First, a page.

Folio 7: A. Pearson, aged 18; C.Biggs, aged 21; S. Train, aged 19; S.Williams, aged 24; M A Williams, aged 25; E Benson, aged 17; M Riley, aged 18; H Hutchings, aged 19; E Moore, aged 22; M Shaw, aged 16; H McKenna, aged 29; E Meadows, aged 21; M Cartridge, aged 20; L Gardiner, aged 18; S.Smith, aged 18; A Wilson, aged 30; M Smith, aged 24; M Fisher, aged 18; M A Helps, aged 20; A Pope, aged 20; J Miller, aged 17; M A Edwards, aged 28; A Mullen, aged 19: all these women had similar complaints and were treated in the same manner as Sarah Evans (see folio 7). Some required considerable purging; and several had the blood letting repeated. Of course these cases were soon cured.
Folio 7: E James, aged 40; disease or hurt, phlegmonous inflammation of the shin. This patient is from Wales and understands very little of the English language. Taken ill, 30 December 1823 at sea. Discharged 1 January 1824.
Folios 7-8: Ann Fry, aged 18; disease or hurt, opthalmia. Taken ill, 6 January 1824 at sea. Discharged 7 February 1824.
Folios 9-10: Sarah Day, aged 18; disease or hurt, hysteria. Taken ill, 3 February 1824. Discharged 10 March 1824.
Folio 11: Mrs Butler, passenger; disease or hurt, partus. Taken ill, 17 February 1824. At an early hour this morning passed through the process of parturition. Nothing unusual occurred, and she with the infant are doing well.
Folio 11: Bridget Hanning, passenger; disease or hurt, partus. Taken ill, 17 March 1824. Hanning was put to bed at an early hour this morning, of her 11th child. The mother's health has been long infirm and the infant is extremely weak and puny, from its weight and size it does not appear to have arrived at a full period of pregnancy. One of the other prisoners having a full breast of milk has taken care of the infant. 19 March 1824, the infant was found dead in its mothers arms, who was sleeping; the face showed signs of compression; and I think the mother had overlain it, whilst sleeping. I made attempts to resuscitate it, but in vain.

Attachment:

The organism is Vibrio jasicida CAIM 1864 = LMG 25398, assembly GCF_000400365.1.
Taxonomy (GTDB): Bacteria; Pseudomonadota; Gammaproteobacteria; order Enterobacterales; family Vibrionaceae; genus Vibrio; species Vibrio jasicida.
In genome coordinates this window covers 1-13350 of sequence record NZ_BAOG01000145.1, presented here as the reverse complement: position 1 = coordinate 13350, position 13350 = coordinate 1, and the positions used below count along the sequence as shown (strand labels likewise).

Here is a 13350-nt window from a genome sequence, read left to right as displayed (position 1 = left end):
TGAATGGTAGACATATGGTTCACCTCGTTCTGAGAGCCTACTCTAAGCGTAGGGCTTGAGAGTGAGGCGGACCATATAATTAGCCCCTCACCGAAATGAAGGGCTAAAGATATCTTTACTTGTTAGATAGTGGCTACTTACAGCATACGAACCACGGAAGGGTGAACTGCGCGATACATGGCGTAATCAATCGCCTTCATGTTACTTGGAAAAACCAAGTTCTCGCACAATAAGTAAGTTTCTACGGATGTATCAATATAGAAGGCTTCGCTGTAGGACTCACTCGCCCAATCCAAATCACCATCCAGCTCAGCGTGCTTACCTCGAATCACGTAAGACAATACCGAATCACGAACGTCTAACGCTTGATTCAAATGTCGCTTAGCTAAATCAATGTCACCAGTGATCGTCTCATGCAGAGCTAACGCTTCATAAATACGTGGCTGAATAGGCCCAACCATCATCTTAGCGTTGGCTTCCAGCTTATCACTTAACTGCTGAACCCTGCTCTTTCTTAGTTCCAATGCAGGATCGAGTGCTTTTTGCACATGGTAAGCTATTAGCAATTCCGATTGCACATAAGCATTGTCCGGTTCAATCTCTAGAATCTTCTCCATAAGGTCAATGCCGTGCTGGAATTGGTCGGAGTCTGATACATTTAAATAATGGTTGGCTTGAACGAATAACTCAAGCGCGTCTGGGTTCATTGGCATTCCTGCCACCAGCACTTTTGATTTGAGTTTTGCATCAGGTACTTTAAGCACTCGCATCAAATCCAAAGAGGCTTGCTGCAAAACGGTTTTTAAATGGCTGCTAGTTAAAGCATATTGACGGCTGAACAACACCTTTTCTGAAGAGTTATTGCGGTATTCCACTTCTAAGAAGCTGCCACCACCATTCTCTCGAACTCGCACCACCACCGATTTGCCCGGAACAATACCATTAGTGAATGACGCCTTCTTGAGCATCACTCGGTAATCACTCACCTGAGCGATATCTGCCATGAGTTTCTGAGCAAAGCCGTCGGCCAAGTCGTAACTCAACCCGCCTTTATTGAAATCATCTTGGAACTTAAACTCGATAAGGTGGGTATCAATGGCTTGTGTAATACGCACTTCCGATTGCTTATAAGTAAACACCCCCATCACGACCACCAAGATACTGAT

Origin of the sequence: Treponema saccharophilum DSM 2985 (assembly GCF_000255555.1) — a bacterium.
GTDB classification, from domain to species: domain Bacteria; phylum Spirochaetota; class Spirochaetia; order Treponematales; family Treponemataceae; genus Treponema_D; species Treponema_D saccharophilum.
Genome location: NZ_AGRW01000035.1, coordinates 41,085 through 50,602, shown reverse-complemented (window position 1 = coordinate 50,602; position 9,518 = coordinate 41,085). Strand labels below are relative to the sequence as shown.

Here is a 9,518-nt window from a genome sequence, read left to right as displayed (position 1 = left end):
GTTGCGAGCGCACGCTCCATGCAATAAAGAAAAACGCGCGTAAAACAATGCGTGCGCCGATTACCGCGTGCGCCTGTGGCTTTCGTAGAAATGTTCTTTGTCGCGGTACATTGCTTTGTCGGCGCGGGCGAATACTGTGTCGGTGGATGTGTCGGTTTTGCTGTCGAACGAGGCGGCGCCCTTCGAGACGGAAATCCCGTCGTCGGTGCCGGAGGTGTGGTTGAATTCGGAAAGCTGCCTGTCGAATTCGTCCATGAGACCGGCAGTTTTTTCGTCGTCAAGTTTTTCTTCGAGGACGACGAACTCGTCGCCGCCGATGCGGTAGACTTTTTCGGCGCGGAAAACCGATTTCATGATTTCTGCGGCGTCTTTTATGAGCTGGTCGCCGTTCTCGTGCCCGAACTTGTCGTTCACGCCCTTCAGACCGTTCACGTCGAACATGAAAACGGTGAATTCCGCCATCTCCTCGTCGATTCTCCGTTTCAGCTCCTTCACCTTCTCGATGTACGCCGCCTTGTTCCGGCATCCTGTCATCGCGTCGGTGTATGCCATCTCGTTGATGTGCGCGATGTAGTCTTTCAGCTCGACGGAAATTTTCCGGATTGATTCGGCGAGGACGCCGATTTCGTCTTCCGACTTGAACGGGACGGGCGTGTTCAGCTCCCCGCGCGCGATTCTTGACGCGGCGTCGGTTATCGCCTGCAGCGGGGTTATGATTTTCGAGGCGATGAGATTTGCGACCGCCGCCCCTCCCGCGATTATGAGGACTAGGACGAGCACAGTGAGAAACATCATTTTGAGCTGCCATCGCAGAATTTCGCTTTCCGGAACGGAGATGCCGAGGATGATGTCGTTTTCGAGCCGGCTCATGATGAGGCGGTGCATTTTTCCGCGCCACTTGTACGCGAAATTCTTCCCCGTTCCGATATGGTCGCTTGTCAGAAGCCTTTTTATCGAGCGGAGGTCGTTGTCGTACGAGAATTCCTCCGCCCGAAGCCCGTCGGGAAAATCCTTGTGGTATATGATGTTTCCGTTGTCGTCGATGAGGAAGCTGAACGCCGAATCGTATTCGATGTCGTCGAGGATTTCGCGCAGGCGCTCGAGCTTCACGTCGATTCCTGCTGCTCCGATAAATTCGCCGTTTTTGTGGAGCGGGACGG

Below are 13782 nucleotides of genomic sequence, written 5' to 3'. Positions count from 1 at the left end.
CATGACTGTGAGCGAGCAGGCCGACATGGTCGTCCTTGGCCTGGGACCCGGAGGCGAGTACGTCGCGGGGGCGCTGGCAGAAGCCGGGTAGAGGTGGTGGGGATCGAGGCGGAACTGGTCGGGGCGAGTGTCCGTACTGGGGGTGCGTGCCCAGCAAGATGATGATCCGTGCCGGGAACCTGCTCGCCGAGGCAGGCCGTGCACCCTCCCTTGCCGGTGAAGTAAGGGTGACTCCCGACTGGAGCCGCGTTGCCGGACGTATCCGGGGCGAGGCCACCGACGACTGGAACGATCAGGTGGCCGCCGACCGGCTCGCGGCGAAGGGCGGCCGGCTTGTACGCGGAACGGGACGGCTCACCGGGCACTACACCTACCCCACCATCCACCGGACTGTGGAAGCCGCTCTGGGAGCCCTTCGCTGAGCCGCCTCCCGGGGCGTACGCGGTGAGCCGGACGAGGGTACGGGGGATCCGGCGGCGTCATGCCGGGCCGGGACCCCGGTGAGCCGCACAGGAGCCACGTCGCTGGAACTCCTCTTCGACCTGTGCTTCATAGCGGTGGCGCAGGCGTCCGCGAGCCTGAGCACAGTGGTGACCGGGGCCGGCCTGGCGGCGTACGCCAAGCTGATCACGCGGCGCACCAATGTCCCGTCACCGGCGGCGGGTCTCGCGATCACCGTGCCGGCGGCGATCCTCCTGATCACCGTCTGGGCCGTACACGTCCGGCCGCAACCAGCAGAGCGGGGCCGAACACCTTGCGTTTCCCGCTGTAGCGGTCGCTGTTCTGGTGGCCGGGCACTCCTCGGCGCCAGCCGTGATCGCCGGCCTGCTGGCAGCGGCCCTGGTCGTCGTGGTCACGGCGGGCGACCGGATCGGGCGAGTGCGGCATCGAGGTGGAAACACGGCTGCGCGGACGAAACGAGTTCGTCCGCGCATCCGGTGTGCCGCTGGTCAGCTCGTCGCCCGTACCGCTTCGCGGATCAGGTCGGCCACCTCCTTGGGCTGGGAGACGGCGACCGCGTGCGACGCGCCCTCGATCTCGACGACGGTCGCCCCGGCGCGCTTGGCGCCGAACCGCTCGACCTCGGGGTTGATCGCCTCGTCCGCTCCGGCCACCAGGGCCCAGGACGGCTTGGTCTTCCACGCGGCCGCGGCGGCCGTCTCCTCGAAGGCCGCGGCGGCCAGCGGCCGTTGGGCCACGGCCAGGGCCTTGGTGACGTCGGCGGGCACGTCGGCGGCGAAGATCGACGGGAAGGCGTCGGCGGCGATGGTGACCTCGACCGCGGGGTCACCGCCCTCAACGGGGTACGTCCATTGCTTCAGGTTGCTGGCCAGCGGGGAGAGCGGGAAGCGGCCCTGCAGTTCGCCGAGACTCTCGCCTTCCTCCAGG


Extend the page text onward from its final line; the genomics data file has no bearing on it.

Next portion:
Folios 11-13: A Wright, aged 19; disease or hurt, neuralgia faciei. Taken ill, 15 March 1824 at sea. Discharged 27 March 1824 cured.
Folio 13: Mary A Lacy, aged 24; disease or hurt, vulnus cum tendinum divisione caused by an accident when falling while carrying an earthen vessel. Taken ill, 18 February 1824. Wound healed 7 March 1824 but with no power of extending the first and second fingers of her left hand.
Folios 14-15: Mary Partridge, convict, aged 21; disease or hurt, sanguinis congestion in pulmone. Since on board has indulged in silent grief from being separated from her mother so says her sister who is a girl of different habits. Died 1 April 1824.
Folio 16: numerical summary of the medical cases mentioned in the journal.
Folio 16: Surgeon's general remarks: Among female convicts the principal complaints originate from dyspepsia, functional disturbance of the uterine system and obstipatio: hence arise a numerous train of symptoms, all which are easily removed by early and correct [?] of the cause. I have always found myself much retarded in my treatment of these complaints by the want of a few remedies applicable to the uterine system in their modus operandi; and also to the great deficiency of emollient and resinous purgative medicines. Indeed the cases of obstipatio are so many, and very often the lower portion of the intestinal tube is so loaded, as not only to create difficulty, but often excite alarm. Obstructions for a fortnight are often occurring; sometimes, even, no evacuating had been passed for three weeks. It is not necessary to mention the host of symptoms which this simple cause would excite in the vital and organic systems. In this department of the public service the labours of the surgeon are much more essentially required in preventing diseases, by constantly attending to the cleanliness and exercise of the women, with an uniform system of kind, but strict management, than in curing them. [Signed] James Hall, surgeon, 22 Arundel Street, 17 January 1825.